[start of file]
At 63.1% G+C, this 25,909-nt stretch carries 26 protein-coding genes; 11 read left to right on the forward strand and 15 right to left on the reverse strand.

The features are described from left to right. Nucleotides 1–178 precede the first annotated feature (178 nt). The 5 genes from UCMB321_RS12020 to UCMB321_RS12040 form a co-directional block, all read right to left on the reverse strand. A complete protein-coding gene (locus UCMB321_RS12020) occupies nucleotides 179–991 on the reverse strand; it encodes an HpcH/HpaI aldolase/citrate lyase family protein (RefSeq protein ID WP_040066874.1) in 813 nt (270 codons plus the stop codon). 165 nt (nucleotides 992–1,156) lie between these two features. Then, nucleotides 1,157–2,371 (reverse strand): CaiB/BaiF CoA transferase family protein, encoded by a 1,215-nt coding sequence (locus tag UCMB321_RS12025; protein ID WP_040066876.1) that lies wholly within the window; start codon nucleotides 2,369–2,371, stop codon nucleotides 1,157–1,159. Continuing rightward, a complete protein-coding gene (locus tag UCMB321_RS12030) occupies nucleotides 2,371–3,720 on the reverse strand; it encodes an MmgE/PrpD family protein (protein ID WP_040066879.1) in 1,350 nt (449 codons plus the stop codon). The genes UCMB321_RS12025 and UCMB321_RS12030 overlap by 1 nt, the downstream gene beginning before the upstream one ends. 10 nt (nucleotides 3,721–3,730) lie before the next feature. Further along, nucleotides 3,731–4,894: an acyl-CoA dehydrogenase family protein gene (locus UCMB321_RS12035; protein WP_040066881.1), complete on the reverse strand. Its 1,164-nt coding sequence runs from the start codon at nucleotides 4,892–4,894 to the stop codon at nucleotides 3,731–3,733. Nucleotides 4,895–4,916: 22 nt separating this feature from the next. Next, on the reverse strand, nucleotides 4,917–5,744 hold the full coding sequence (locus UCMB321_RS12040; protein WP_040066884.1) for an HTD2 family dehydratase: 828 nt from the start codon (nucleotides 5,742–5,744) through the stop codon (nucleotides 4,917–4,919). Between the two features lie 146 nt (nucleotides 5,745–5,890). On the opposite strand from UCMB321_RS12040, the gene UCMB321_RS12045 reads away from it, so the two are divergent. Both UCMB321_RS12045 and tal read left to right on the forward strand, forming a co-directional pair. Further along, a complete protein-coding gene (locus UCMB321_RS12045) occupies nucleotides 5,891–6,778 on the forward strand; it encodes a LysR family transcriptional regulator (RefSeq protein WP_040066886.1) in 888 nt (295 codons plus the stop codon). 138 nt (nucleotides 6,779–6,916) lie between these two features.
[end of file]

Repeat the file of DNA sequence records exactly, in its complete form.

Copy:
At 63.1% G+C, this 25,909-nt stretch carries 26 protein-coding genes; 11 read left to right on the forward strand and 15 right to left on the reverse strand.

The features are described from left to right. Nucleotides 1–178 precede the first annotated feature (178 nt). The 5 genes from UCMB321_RS12020 to UCMB321_RS12040 form a co-directional block, all read right to left on the reverse strand. A complete protein-coding gene (locus UCMB321_RS12020) occupies nucleotides 179–991 on the reverse strand; it encodes an HpcH/HpaI aldolase/citrate lyase family protein (RefSeq protein ID WP_040066874.1) in 813 nt (270 codons plus the stop codon). 165 nt (nucleotides 992–1,156) lie between these two features. Then, nucleotides 1,157–2,371 (reverse strand): CaiB/BaiF CoA transferase family protein, encoded by a 1,215-nt coding sequence (locus tag UCMB321_RS12025; protein ID WP_040066876.1) that lies wholly within the window; start codon nucleotides 2,369–2,371, stop codon nucleotides 1,157–1,159. Continuing rightward, a complete protein-coding gene (locus tag UCMB321_RS12030) occupies nucleotides 2,371–3,720 on the reverse strand; it encodes an MmgE/PrpD family protein (protein ID WP_040066879.1) in 1,350 nt (449 codons plus the stop codon). The genes UCMB321_RS12025 and UCMB321_RS12030 overlap by 1 nt, the downstream gene beginning before the upstream one ends. 10 nt (nucleotides 3,721–3,730) lie before the next feature. Further along, nucleotides 3,731–4,894: an acyl-CoA dehydrogenase family protein gene (locus UCMB321_RS12035; protein WP_040066881.1), complete on the reverse strand. Its 1,164-nt coding sequence runs from the start codon at nucleotides 4,892–4,894 to the stop codon at nucleotides 3,731–3,733. Nucleotides 4,895–4,916: 22 nt separating this feature from the next. Next, on the reverse strand, nucleotides 4,917–5,744 hold the full coding sequence (locus UCMB321_RS12040; protein WP_040066884.1) for an HTD2 family dehydratase: 828 nt from the start codon (nucleotides 5,742–5,744) through the stop codon (nucleotides 4,917–4,919). Between the two features lie 146 nt (nucleotides 5,745–5,890). On the opposite strand from UCMB321_RS12040, the gene UCMB321_RS12045 reads away from it, so the two are divergent. Both UCMB321_RS12045 and tal read left to right on the forward strand, forming a co-directional pair. Further along, a complete protein-coding gene (locus UCMB321_RS12045) occupies nucleotides 5,891–6,778 on the forward strand; it encodes a LysR family transcriptional regulator (RefSeq protein WP_040066886.1) in 888 nt (295 codons plus the stop codon). 138 nt (nucleotides 6,779–6,916) lie between these two features.